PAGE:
Thrilling? Not so much. The Japanese remake of newly released horror movie “Shutter” is a disappointment compared to other Asian films that have been remade by Hollywood including “The Ring” in 2002 and “The Grudge” in 2004.
More mystery than horror, the film attempts to create a scary plot with the eerie observation of ghosts in a picture.
Newlywed couple Jane (Rachel Taylor) and Ben (Joshua Jackson) travel to Japan for their honeymoon. Ben also has a fashion shoot opportunity to further his career.
As the couple reaches its destination, it is distracted by a young girl that causes them to slam into a tree.
Perplexed as to why the body did not show up at the scene, the couple ignores the incident only to observe the same girl in photos that have been taken.
The audience is introduced to the phenomenon of “spirit photography” in the beginning of the movie, but the ghost of later discovered Megumi Tanaka is seen in windows and in three-dimensional. This creates confusion.
Ben’s familiarity with Tokyo does not help Jane, a visitor, as the two venture off to do their individual tasks on a daily basis. Consumed with his fashion shoot, Ben causes distance between he and Jane, creating a place for the ghost to reside.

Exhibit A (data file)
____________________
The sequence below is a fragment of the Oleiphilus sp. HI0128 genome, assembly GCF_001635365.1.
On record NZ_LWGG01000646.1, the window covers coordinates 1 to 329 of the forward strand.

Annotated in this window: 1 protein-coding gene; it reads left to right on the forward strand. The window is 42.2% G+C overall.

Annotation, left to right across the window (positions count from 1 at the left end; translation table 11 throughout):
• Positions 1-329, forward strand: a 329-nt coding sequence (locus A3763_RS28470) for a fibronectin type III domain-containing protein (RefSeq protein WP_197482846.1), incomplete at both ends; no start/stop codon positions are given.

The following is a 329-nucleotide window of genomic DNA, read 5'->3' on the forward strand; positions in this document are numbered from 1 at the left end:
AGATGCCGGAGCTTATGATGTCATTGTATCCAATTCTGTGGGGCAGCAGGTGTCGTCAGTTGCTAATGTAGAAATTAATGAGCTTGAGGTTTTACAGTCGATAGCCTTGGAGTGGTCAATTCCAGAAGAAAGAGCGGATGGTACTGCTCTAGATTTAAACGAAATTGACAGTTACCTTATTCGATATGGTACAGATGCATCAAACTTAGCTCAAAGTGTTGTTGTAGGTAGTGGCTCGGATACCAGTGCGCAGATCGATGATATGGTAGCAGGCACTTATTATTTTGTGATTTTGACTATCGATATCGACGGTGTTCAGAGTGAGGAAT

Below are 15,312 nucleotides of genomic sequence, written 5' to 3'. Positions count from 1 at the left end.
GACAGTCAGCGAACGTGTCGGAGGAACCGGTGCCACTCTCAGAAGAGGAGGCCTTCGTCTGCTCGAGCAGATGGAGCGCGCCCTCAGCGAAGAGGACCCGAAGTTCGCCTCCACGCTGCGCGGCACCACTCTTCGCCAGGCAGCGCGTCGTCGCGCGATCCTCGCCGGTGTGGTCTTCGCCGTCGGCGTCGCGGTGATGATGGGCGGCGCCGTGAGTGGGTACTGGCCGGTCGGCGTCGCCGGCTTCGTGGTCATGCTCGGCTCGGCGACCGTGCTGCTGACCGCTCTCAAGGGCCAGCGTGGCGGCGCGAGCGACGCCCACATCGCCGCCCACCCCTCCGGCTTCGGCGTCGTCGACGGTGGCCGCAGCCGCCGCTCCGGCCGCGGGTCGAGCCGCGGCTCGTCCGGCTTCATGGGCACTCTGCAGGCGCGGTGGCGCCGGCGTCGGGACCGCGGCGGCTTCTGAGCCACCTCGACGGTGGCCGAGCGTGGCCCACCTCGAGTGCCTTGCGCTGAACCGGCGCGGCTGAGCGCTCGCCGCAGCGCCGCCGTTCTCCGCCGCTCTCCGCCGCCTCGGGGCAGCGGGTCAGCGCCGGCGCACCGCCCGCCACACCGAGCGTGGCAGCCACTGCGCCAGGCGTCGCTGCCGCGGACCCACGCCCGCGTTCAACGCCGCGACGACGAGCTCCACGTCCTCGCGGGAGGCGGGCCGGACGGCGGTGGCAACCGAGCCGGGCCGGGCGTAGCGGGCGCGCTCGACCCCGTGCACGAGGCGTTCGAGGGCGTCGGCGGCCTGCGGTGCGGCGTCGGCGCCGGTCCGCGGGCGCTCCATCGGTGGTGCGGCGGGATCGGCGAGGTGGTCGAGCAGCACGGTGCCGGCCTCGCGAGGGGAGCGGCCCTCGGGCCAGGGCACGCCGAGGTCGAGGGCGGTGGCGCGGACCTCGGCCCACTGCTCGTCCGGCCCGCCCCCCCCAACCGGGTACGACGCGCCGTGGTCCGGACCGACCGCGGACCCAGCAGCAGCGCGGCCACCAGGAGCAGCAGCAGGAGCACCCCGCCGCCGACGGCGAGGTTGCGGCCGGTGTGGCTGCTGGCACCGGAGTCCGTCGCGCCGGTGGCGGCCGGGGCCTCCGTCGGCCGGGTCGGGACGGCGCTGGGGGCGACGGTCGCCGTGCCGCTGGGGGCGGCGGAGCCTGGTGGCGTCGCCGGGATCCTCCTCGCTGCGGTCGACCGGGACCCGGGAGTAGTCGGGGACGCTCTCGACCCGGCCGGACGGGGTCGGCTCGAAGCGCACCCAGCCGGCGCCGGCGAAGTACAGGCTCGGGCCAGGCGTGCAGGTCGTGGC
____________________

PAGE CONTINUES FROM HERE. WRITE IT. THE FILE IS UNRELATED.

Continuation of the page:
The girl attempts to seduce Ben, which makes the plot predictable as the ghost appears in his dark room and in pictures standing next to him.
In one scene, Ben is caressed by the young girl, who he thinks is his wife, when the phone rings. As he answers the phone only to hear the voice of Jane, he realizes that the touch did not come from his wife but that of Megumi.
Terrified, he drops the phone and re-enters the room to discover the too familiar long black-haired girl sitting home in his chair.
Using the same look for the girl who is supposed to bring horror in each Japanese remake is not wise. The movie automatically becomes associated with another. “The Grudge” should have been the last of that strange girl.
The acting was not enticing enough to make the plot feel believable. Each actor just followed a script to make sure the character was portrayed, instead of bringing something to the role.
The few scary moments and mysterious plot kept were the only ways the movie could have survived.
Directed by Masayuki Ochiai, a Japanese film director, the film debuted Friday and did not host a screening for movie critics; I wonder why?
This PG-13 movie had potential but with similarities to other Asian remakes and a bad cast, “Shutter” is definitely disappointing. A well-crafted film is worth seeing, but this one does not fit into the category.
If you are dying to see a horror flick and get a couple of thrills, then this one is not the best choice. Cheap thrills and a somewhat interesting plot are all you will receive.